Projects That Work: 2016 Winners
The fourth annual Projects That Work forum took place at the 2016 conference of The Network: Towards Unity for Health (TUFH), which was held July 26-30, 2016, in Shenyang, China. The competition showcased projects that had successfully addressed missions related to the 2016 conference theme, Building Trust: A Global Challenge in Health System Reform, for three years or longer. An open worldwide call resulted in 33 submissions from which five projects were selected by an international panel of 12 reviewers. One of the winning projects was deferred for presentation at the 2017 conference. Descriptions of the other four projects follow.
Molding Residents for Preceptorships to Improve Tanzania’s Health Professions Education
The shortage of human resources for health (HRH) crisis is a widely acknowledged problem in developing countries of sub-Saharan Africa such as Tanzania. This project developed a way to create more faculty to help universities teach more students in order to address the national HRH crisis. Muhimbili University of Health and Allied Sciences (MUHAS) realized that it had a pool of postgraduate students that could be used to help train others if they were properly trained. An existing 16-member interprofessional faculty development unit known as the health profession educators group (HPEGS) designed, conducted, and assessed a graded mandatory teaching methodology course specifically designed for postgraduate students. To date the program has trained 418 residents. It has been observed that if residents are properly trained they can be effective preceptors for undergraduate students’ learning. The residents exhibit more confidence in teaching and, as a result, many have expressed interest in a career that involves teaching and learning. The interdisciplinary mix of participants in the workshops has also promoted a culture of teamwork at MUHAS. Residents said that after working together they are more comfortable seeking advice from colleagues in other health professions.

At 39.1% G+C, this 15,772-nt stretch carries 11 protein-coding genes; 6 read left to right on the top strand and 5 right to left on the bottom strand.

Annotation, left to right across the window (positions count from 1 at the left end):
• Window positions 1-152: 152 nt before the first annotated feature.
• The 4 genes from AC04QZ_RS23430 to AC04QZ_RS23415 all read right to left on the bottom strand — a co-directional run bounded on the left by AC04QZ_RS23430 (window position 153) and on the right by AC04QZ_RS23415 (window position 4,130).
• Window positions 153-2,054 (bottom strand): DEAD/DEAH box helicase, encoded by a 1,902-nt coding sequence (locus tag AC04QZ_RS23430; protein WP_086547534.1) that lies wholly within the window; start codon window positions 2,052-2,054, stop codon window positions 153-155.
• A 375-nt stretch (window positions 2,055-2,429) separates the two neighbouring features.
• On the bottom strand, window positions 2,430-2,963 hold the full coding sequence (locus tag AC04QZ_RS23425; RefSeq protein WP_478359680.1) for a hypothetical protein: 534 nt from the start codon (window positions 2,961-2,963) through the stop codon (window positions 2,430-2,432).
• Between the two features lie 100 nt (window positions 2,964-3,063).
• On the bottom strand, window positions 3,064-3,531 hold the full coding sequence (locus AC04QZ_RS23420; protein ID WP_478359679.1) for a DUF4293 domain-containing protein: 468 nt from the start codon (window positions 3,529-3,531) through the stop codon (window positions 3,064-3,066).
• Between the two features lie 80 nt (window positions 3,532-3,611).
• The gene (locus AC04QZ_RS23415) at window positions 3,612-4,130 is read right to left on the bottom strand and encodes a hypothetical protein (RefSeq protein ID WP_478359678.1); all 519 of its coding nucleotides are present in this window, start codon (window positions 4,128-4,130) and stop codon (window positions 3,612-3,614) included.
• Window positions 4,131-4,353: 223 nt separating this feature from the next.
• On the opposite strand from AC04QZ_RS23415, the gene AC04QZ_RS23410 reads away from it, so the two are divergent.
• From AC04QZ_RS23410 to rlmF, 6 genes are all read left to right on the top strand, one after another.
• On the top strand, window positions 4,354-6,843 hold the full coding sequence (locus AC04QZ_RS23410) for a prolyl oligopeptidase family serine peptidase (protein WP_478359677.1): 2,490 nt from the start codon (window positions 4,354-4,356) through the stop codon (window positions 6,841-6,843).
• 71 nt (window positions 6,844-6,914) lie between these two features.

Presenter: Doreen Mloka, Director of Continuing Education and Professional Development, Muhimbili University of Health and Allied Sciences, Dar es Salaam, Tanzania